Here's what I know about bears - they're nature's perfect eating machines. A few years back, FOX-TV ran a special called "Man vs. Beast" - they put people up against animals in a series of challenges, like having an Olympic runner try to out-race a zebra. They got the world hot-dog eating champion (at the time), Takeru Kobayashi, to challenge a Kodiak bear at - what else? - eating hot dogs. It was no contest, the bear shoveled 10 hot dogs at a time into its mouth with its giant paws, finished the pile that had been laid in front of it, then turned to Kobayashi and roared. I swear, if the bear hadn't been inside a cage, he might have tried to eat his Japanese competitor, who was himself stuffed with tasty hot dogs.
So there are mixed feelings about Treadwell, and this film demonstrates them by interviewing both his friends and ex-lovers, and people who think he got what he deserved. I think what bothered me more than his actions were his unnecessary words - I can't stand people who ramble on without really saying anything. Yesterday I heard someone in an elevator say "We could paint the room a color." Well, of course you're going to paint it a color, it's going to be SOME color after you paint it, so you only really have to say, "We could paint the room." Then she said, "They're going to replace the windows we have now." Again, you don't need to say those last few words, since they can't replace windows you DON'T have, so just say, "They're going to replace the windows" - the rest is implied.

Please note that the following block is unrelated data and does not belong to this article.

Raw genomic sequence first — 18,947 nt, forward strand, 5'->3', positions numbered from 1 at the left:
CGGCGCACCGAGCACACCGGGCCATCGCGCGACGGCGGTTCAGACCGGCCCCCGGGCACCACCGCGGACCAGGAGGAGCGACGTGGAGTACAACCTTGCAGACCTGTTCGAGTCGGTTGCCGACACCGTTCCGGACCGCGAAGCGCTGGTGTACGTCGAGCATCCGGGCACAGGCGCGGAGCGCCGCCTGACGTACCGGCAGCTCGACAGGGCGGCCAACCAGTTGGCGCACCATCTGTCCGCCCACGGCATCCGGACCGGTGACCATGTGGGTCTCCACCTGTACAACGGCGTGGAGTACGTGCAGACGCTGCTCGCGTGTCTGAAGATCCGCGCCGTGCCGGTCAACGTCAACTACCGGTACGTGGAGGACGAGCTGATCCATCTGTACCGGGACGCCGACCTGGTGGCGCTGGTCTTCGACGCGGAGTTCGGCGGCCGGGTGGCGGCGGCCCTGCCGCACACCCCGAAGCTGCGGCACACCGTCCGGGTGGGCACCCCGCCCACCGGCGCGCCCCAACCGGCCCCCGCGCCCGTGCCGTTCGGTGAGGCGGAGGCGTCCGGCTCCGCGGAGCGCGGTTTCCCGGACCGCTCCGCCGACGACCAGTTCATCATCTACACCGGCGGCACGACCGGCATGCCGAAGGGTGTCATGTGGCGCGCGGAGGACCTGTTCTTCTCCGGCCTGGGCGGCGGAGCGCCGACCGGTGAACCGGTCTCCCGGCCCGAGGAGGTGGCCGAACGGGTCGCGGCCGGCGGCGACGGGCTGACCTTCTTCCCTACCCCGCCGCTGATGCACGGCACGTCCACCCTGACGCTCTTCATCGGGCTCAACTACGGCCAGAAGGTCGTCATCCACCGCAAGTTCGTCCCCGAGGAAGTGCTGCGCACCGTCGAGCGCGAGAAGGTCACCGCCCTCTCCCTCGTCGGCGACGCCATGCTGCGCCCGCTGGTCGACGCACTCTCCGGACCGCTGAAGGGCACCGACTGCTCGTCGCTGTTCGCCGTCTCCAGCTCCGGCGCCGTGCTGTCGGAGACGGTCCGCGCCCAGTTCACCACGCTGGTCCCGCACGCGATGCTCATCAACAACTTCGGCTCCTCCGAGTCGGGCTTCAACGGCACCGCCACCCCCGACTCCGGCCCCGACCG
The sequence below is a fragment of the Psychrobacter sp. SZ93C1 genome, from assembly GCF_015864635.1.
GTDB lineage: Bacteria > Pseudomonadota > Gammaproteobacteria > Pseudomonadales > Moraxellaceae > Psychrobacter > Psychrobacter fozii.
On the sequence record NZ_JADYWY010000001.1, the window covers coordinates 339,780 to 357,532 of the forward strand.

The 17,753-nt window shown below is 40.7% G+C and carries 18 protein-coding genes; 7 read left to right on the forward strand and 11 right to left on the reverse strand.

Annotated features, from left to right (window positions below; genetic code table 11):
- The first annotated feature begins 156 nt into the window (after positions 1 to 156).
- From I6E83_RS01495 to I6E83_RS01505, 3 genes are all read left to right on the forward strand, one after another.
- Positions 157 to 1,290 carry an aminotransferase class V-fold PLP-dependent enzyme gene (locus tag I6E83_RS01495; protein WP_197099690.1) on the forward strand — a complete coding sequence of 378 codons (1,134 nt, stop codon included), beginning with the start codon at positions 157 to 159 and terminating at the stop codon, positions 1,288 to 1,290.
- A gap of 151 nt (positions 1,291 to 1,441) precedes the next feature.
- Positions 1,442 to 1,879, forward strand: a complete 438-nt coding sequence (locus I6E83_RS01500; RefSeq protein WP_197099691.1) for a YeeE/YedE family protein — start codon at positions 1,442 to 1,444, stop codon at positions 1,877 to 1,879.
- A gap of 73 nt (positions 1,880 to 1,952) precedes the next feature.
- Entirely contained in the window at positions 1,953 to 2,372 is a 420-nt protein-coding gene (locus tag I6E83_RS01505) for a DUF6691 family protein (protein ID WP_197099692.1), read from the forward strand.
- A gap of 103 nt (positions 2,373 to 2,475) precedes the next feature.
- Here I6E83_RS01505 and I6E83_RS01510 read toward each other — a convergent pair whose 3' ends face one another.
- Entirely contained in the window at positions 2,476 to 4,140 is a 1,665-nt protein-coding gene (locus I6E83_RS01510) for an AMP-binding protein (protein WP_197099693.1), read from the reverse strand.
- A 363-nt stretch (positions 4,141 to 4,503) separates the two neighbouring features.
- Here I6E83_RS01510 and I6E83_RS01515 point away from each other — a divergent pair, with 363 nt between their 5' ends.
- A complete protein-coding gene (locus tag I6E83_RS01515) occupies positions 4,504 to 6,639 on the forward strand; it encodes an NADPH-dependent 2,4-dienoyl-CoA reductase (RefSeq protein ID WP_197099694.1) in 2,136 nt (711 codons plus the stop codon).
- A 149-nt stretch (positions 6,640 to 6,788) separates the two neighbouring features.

Treadwell's monologues are filled with unnecessary verbiage - like saying "wild wilderness" or, "It's September 2000 and this is Expedition 2000, where I'm on an expedition in the year of 2000 to protect the bears. They really need protection, so that's what I'm here to do on Expedition 2000." Every repeated word is like a knife in my skull, and he would do multiple takes like this, just to get it "right". For whom? I can only imagine that a bear wanted to eat this guy, just to shut him up.
Starring Timothy Treadwell, Werner Herzog, Jewel Palovak, Warren Queeney.
RATING: 5 out of 10 bandannas